pointers to an array

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Hi all,
Whilst I can succesfully write to elements of an array using pointers, I cannot read them back.

 *ch_ptr='x';    //works
 ch=*ch_ptr;     //does not work (ch is always 0)

I initially the variables, array & pointer as follows

char ch, ch_array[10], *ch_ptr=&ch_array[0];
//alternatively
char ch, ch_array[10], *ch_ptr=ch_array;

In both cases the pointer initializes to the starting address of the array OK.

Any ideas anyone??

Lee

Charles Darwin, Lord Kelvin & Murphy are always lurking about!
Lee -.-
Riddle me this...How did the serpent move around before the fall?

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int main(void) {
 char ch, ch_array[10], *ch_ptr=&ch_array[0];

 *ch_ptr='x';      //works 
 ch=*ch_ptr;
 PORTB = ch;
}

Certainly results in 0x78 in PORTB in my copy of the simulator as expected. However it is actually achieved using:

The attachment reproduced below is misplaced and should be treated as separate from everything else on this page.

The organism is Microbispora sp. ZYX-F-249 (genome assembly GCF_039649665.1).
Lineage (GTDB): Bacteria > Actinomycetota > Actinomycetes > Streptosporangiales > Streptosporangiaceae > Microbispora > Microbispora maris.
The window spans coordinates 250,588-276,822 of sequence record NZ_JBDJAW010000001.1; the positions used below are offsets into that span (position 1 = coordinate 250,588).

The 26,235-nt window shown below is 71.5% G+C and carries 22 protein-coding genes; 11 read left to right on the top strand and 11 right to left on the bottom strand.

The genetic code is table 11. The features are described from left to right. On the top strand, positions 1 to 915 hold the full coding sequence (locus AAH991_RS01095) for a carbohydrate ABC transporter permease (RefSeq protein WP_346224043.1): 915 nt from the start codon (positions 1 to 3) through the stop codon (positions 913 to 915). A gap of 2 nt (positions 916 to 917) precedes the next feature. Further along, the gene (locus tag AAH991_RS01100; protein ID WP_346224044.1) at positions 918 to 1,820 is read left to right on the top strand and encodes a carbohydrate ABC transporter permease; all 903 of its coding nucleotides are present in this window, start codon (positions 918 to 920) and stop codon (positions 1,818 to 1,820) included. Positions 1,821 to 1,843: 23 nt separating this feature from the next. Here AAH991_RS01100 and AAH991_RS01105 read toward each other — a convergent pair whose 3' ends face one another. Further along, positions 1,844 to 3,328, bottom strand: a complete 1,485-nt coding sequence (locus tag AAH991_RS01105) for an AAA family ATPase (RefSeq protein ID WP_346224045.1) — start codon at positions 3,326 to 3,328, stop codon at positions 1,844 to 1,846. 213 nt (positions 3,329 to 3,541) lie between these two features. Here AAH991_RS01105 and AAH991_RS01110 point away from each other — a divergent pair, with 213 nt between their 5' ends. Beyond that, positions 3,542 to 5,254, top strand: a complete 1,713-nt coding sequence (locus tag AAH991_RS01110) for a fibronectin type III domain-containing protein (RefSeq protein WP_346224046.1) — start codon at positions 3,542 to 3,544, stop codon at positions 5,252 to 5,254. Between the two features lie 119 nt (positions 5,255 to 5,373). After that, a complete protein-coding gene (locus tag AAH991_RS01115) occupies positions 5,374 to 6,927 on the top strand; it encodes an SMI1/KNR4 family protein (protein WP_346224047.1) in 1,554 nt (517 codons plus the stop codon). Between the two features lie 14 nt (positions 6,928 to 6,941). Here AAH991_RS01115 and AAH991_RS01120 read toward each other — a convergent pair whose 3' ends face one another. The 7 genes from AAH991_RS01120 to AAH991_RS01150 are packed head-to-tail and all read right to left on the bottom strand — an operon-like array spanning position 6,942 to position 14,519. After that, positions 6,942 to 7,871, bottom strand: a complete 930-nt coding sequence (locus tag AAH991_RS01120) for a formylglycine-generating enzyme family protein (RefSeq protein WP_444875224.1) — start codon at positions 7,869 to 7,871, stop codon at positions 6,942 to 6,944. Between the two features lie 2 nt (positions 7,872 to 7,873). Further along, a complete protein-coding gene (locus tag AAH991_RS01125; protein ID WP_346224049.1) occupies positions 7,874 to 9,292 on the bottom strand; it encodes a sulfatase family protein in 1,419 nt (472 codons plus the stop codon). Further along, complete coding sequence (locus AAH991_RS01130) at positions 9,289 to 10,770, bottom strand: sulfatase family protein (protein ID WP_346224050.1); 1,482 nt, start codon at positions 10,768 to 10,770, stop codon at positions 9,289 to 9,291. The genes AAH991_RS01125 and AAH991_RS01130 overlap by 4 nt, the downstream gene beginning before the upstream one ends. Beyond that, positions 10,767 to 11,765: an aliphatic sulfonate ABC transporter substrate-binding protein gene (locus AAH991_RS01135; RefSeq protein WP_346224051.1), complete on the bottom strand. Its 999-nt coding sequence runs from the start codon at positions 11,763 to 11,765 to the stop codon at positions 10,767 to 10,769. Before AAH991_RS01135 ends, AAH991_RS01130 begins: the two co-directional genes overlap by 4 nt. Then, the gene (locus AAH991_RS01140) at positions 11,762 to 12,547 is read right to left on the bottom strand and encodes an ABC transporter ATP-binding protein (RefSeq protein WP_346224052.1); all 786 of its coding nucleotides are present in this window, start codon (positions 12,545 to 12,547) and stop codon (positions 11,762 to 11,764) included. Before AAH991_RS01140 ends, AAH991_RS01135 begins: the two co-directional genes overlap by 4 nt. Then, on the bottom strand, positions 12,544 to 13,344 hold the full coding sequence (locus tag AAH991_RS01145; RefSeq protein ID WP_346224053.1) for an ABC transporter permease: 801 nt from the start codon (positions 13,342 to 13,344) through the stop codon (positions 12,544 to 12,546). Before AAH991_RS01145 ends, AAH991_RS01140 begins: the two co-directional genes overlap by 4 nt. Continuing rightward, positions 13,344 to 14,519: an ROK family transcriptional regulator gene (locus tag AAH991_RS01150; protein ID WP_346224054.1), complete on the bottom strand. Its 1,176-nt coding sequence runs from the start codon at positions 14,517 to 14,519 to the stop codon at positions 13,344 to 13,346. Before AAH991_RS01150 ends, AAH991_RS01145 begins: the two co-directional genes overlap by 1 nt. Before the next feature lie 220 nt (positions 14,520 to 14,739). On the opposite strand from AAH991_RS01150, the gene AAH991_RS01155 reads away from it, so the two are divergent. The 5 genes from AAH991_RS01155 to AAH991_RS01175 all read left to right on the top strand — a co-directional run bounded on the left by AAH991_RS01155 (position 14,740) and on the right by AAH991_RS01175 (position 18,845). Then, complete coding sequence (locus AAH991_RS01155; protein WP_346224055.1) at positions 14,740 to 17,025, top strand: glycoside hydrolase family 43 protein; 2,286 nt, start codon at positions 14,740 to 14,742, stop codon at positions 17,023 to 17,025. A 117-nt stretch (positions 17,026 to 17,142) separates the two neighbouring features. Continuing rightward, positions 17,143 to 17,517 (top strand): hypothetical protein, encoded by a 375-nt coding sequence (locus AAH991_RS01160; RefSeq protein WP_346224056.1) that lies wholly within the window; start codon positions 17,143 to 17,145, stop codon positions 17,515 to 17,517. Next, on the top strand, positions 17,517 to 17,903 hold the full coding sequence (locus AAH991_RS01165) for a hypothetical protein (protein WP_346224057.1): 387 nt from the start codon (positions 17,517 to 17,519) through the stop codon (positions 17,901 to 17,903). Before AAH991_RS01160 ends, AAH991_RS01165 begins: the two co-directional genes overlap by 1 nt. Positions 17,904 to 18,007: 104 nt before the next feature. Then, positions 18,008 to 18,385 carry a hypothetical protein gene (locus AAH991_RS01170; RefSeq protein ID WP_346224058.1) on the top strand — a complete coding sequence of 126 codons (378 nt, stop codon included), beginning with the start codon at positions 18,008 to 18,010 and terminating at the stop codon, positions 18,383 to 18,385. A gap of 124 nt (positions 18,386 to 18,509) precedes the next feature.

10:       int main(void) {
+00000049:   E788        LDI       R24,0x78       Load immediate
+0000004A:   BB88        OUT       0x18,R24       Out to I/O location

'c', 'ch_array', 'ch_ptr' never actually exist as the optimiser has discarded all them as it can see that their existence was pointless. That code can only have one result and that is 'x' going to the PORTB (volatile) address and so that's exactly what the compiler generated.

So I'm just wondering if you are misunderstanding the optimiser perhaps? (or maybe the hopeless "watch" window in a simulator or something? - clearly there is nothing "watchable" in any of this apart from the PORTB location in I/O memory)

Of course if I'd made the variables global I'd have seen something different:

char ch, ch_array[10], *ch_ptr=&ch_array[0];

int main(void) {
 *ch_ptr='x';      //works 
 ch=*ch_ptr;
 PORTB = ch;
}

Leads to the code:

char ch, ch_array[10], *ch_ptr=&ch_array[0];

int main(void) {
 *ch_ptr='x';      //works 
  92:	e0 91 60 00 	lds	r30, 0x0060
  96:	f0 91 61 00 	lds	r31, 0x0061
  9a:	88 e7       	ldi	r24, 0x78	; 120
  9c:	80 83       	st	Z, r24
 ch=*ch_ptr;